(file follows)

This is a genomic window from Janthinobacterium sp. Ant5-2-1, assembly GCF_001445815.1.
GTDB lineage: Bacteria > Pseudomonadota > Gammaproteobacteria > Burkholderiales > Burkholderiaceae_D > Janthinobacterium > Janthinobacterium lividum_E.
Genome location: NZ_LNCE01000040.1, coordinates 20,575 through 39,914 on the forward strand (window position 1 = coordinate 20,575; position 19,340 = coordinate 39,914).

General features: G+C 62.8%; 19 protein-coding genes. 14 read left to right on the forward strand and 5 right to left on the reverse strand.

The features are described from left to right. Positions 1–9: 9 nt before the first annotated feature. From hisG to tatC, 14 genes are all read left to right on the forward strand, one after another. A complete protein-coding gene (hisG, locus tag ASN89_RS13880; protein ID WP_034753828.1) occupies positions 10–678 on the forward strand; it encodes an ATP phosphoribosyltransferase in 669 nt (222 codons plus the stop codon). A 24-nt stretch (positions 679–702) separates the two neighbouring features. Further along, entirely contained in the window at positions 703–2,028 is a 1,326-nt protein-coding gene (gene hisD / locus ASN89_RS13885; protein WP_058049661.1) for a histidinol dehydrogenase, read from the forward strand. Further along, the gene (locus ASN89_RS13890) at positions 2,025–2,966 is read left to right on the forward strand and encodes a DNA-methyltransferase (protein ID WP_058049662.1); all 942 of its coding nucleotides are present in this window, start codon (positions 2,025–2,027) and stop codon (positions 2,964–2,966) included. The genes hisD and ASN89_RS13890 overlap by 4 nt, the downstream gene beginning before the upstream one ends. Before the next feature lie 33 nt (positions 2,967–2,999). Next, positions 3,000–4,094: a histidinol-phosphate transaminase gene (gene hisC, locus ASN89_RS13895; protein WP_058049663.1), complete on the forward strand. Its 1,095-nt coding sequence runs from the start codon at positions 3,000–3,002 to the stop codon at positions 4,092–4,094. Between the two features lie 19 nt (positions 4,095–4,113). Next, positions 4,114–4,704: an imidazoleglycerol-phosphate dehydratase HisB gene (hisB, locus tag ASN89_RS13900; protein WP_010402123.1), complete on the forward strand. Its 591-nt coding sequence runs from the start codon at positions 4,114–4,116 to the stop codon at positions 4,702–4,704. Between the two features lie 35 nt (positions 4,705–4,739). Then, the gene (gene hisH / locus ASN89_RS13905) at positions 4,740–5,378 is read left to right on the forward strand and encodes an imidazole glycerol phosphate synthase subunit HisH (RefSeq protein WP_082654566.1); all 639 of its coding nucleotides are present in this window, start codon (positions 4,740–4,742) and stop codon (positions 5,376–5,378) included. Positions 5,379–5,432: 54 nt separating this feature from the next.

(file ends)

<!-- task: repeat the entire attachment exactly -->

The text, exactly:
This is a genomic window from Janthinobacterium sp. Ant5-2-1, assembly GCF_001445815.1.
GTDB lineage: Bacteria > Pseudomonadota > Gammaproteobacteria > Burkholderiales > Burkholderiaceae_D > Janthinobacterium > Janthinobacterium lividum_E.
Genome location: NZ_LNCE01000040.1, coordinates 20,575 through 39,914 on the forward strand (window position 1 = coordinate 20,575; position 19,340 = coordinate 39,914).

General features: G+C 62.8%; 19 protein-coding genes. 14 read left to right on the forward strand and 5 right to left on the reverse strand.

The features are described from left to right. Positions 1–9: 9 nt before the first annotated feature. From hisG to tatC, 14 genes are all read left to right on the forward strand, one after another. A complete protein-coding gene (hisG, locus tag ASN89_RS13880; protein ID WP_034753828.1) occupies positions 10–678 on the forward strand; it encodes an ATP phosphoribosyltransferase in 669 nt (222 codons plus the stop codon). A 24-nt stretch (positions 679–702) separates the two neighbouring features. Further along, entirely contained in the window at positions 703–2,028 is a 1,326-nt protein-coding gene (gene hisD / locus ASN89_RS13885; protein WP_058049661.1) for a histidinol dehydrogenase, read from the forward strand. Further along, the gene (locus ASN89_RS13890) at positions 2,025–2,966 is read left to right on the forward strand and encodes a DNA-methyltransferase (protein ID WP_058049662.1); all 942 of its coding nucleotides are present in this window, start codon (positions 2,025–2,027) and stop codon (positions 2,964–2,966) included. The genes hisD and ASN89_RS13890 overlap by 4 nt, the downstream gene beginning before the upstream one ends. Before the next feature lie 33 nt (positions 2,967–2,999). Next, positions 3,000–4,094: a histidinol-phosphate transaminase gene (gene hisC, locus ASN89_RS13895; protein WP_058049663.1), complete on the forward strand. Its 1,095-nt coding sequence runs from the start codon at positions 3,000–3,002 to the stop codon at positions 4,092–4,094. Between the two features lie 19 nt (positions 4,095–4,113). Next, positions 4,114–4,704: an imidazoleglycerol-phosphate dehydratase HisB gene (hisB, locus tag ASN89_RS13900; protein WP_010402123.1), complete on the forward strand. Its 591-nt coding sequence runs from the start codon at positions 4,114–4,116 to the stop codon at positions 4,702–4,704. Between the two features lie 35 nt (positions 4,705–4,739). Then, the gene (gene hisH / locus ASN89_RS13905) at positions 4,740–5,378 is read left to right on the forward strand and encodes an imidazole glycerol phosphate synthase subunit HisH (RefSeq protein WP_082654566.1); all 639 of its coding nucleotides are present in this window, start codon (positions 4,740–4,742) and stop codon (positions 5,376–5,378) included. Positions 5,379–5,432: 54 nt separating this feature from the next.